Vodka originated in Eastern Europe where, before the arrival of distillation techniques in the 15th Century, spirits were produced by freezing fermented liquid and separating the higher-proof alcohol. It was made from local raw materials such as wheat, barley and rye. Vodka is a clean, pure spirit, produced mainly in continuous stills. Its most typical base materials are grain and molasses.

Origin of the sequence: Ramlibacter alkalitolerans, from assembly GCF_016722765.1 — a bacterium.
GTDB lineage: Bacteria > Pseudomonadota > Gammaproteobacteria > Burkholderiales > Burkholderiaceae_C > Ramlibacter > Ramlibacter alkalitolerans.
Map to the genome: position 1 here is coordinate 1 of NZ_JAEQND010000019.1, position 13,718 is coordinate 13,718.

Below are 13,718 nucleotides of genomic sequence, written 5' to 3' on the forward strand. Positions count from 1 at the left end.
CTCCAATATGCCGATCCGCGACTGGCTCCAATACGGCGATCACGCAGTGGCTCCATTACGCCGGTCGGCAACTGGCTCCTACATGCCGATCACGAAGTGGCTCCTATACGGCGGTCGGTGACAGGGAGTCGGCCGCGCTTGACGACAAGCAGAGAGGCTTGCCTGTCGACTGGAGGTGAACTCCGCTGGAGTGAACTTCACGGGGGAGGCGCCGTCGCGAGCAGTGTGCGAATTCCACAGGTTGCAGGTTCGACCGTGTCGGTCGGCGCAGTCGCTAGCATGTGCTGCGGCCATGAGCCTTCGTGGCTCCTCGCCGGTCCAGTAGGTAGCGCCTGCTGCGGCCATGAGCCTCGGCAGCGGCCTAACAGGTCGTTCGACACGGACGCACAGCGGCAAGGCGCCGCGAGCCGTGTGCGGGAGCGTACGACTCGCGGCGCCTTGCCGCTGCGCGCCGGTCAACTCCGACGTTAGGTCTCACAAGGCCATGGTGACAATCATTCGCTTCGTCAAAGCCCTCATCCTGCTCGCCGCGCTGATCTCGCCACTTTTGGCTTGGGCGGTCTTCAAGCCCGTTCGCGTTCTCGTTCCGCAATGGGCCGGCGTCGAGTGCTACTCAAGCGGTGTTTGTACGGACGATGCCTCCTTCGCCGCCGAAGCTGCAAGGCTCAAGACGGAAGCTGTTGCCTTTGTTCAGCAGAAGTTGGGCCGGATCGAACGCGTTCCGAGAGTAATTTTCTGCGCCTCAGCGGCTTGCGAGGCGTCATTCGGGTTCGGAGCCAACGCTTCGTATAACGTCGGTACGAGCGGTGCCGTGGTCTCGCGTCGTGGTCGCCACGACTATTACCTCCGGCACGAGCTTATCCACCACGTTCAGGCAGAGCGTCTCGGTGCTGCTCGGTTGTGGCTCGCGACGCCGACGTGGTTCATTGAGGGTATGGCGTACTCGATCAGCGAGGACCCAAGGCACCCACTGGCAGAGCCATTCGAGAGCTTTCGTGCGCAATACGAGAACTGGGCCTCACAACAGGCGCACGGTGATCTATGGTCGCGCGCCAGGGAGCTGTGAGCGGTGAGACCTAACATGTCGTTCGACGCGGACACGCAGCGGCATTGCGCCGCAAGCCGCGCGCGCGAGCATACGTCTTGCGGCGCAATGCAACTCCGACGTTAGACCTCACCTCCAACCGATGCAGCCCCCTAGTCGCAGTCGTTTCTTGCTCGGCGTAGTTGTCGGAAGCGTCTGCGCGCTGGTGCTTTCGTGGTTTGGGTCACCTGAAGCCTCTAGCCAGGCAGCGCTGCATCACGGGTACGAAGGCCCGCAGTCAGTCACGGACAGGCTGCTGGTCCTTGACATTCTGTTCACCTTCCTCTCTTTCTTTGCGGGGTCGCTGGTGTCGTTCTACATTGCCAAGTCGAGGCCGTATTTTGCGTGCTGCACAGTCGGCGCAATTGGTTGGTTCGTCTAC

Several styles of vodka are made and hundreds of brands are available. After the 1940s, vodka became internationally popular, with the numbers of younger vodka drinkers growing since the 1970s. The most popular vodka in the West is unflavoured, although cask-aged flavoured vodkas – and the original pungent version - are also available. Vodka is ideal as the basis for martinis and mixed drinks, with the Bloody Mary, Bloody Caesar and Screwdriver particular favourites.